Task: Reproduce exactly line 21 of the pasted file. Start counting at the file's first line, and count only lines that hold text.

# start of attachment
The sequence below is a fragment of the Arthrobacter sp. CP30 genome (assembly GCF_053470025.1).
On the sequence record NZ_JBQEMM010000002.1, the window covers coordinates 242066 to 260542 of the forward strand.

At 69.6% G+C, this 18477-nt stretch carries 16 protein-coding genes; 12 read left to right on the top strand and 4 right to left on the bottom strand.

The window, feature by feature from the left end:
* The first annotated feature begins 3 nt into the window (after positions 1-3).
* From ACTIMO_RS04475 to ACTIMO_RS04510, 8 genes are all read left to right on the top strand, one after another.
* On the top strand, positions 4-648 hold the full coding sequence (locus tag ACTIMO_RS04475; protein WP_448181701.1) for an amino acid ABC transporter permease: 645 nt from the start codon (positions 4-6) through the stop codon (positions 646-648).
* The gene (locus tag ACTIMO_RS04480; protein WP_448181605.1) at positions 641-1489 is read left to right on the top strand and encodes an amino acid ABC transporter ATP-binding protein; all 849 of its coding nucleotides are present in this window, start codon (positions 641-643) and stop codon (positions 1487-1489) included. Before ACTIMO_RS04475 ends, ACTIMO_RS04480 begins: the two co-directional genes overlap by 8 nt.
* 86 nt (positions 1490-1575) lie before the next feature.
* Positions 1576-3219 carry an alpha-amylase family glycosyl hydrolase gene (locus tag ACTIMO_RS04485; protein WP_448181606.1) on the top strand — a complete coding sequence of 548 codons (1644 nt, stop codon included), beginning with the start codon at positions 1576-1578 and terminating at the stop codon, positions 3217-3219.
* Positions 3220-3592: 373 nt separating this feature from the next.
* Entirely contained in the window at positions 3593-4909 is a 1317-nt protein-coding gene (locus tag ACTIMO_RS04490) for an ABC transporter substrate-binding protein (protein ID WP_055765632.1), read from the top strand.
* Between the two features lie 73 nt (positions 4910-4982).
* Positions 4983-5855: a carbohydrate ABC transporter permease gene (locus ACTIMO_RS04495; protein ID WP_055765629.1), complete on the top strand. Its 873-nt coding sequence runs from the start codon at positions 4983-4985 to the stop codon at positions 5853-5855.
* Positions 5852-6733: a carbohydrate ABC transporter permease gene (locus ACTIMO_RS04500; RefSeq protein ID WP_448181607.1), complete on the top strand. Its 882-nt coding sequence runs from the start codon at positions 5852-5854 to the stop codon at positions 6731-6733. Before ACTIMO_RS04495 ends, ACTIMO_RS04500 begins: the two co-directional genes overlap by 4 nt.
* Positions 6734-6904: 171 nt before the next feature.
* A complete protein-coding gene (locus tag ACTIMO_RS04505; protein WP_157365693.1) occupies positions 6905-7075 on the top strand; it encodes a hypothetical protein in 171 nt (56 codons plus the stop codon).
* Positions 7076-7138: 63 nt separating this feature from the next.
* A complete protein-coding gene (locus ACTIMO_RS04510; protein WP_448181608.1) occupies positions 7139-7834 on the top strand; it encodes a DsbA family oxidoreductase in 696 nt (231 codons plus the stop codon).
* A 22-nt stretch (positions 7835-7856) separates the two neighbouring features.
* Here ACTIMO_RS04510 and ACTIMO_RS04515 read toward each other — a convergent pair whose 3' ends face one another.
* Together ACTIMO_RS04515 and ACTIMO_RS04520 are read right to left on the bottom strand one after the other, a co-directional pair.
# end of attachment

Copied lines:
* Here ACTIMO_RS04510 and ACTIMO_RS04515 read toward each other — a convergent pair whose 3' ends face one another.